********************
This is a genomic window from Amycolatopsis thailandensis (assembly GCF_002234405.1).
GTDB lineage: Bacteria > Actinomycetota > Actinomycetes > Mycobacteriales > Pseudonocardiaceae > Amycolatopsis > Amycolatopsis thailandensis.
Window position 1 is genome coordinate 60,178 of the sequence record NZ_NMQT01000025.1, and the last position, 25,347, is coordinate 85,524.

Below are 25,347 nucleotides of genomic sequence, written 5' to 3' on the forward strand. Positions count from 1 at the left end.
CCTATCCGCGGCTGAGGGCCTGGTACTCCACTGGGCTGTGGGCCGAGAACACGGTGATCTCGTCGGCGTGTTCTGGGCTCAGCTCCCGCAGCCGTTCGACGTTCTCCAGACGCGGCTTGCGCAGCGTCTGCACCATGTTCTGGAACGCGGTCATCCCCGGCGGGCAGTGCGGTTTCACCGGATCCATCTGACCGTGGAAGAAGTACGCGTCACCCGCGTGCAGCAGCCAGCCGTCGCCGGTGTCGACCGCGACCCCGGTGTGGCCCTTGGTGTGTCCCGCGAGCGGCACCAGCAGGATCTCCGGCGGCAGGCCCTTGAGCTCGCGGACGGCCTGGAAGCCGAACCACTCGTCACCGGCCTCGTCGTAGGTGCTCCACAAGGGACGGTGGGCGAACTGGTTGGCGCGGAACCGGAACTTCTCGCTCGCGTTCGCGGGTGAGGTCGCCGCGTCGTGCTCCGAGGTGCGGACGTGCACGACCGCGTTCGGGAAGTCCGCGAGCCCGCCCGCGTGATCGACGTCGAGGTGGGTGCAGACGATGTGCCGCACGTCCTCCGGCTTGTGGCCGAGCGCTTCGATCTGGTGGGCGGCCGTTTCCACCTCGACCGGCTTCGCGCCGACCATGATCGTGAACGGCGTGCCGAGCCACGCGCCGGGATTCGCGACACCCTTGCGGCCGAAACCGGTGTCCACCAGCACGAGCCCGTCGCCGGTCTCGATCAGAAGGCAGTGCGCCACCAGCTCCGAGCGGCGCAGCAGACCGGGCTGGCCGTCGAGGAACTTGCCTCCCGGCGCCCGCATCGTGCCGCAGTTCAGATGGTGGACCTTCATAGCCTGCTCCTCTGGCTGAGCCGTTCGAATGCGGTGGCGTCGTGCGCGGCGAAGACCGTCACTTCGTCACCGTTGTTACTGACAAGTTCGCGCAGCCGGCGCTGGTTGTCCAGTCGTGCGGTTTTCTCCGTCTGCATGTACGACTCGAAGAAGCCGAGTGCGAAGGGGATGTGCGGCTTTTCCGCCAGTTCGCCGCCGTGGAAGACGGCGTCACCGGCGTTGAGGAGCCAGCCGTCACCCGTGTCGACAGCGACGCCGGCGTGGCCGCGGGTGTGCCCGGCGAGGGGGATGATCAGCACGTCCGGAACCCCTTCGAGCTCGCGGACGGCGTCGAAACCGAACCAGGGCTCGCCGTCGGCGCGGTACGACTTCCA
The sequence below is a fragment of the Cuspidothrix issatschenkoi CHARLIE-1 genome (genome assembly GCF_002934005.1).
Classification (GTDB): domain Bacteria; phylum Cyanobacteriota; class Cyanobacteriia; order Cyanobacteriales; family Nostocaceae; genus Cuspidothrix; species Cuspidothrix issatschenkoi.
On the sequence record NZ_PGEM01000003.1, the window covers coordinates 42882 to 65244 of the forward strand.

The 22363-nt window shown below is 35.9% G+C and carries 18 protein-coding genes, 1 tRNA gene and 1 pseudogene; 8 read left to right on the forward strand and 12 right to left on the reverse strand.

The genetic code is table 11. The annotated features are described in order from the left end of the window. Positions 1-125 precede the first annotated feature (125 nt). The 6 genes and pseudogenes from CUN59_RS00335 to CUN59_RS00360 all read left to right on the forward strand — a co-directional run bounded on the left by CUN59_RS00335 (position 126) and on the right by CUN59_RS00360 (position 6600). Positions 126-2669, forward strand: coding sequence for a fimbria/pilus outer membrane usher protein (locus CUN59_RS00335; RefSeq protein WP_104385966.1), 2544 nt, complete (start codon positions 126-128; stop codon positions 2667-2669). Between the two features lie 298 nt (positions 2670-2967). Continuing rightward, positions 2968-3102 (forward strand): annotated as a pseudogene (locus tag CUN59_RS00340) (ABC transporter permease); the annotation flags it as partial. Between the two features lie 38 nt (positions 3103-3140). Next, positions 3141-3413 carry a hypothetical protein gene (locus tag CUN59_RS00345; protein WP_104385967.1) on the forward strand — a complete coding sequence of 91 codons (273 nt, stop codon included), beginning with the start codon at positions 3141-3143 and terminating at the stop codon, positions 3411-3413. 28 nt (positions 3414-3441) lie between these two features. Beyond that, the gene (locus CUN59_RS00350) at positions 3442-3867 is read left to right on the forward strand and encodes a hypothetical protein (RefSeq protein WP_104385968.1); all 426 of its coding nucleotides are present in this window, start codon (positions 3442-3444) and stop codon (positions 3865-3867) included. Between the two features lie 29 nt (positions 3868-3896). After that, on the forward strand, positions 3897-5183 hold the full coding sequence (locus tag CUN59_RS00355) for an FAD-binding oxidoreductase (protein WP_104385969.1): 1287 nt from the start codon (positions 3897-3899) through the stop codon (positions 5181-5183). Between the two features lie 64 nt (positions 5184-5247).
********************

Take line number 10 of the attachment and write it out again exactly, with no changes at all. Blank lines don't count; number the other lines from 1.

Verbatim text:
The genetic code is table 11. The annotated features are described in order from the left end of the window. Positions 1-125 precede the first annotated feature (125 nt). The 6 genes and pseudogenes from CUN59_RS00335 to CUN59_RS00360 all read left to right on the forward strand — a co-directional run bounded on the left by CUN59_RS00335 (position 126) and on the right by CUN59_RS00360 (position 6600). Positions 126-2669, forward strand: coding sequence for a fimbria/pilus outer membrane usher protein (locus CUN59_RS00335; RefSeq protein WP_104385966.1), 2544 nt, complete (start codon positions 126-128; stop codon positions 2667-2669). Between the two features lie 298 nt (positions 2670-2967). Continuing rightward, positions 2968-3102 (forward strand): annotated as a pseudogene (locus tag CUN59_RS00340) (ABC transporter permease); the annotation flags it as partial. Between the two features lie 38 nt (positions 3103-3140). Next, positions 3141-3413 carry a hypothetical protein gene (locus tag CUN59_RS00345; protein WP_104385967.1) on the forward strand — a complete coding sequence of 91 codons (273 nt, stop codon included), beginning with the start codon at positions 3141-3143 and terminating at the stop codon, positions 3411-3413. 28 nt (positions 3414-3441) lie between these two features. Beyond that, the gene (locus CUN59_RS00350) at positions 3442-3867 is read left to right on the forward strand and encodes a hypothetical protein (RefSeq protein WP_104385968.1); all 426 of its coding nucleotides are present in this window, start codon (positions 3442-3444) and stop codon (positions 3865-3867) included. Between the two features lie 29 nt (positions 3868-3896). After that, on the forward strand, positions 3897-5183 hold the full coding sequence (locus tag CUN59_RS00355) for an FAD-binding oxidoreductase (protein WP_104385969.1): 1287 nt from the start codon (positions 3897-3899) through the stop codon (positions 5181-5183). Between the two features lie 64 nt (positions 5184-5247).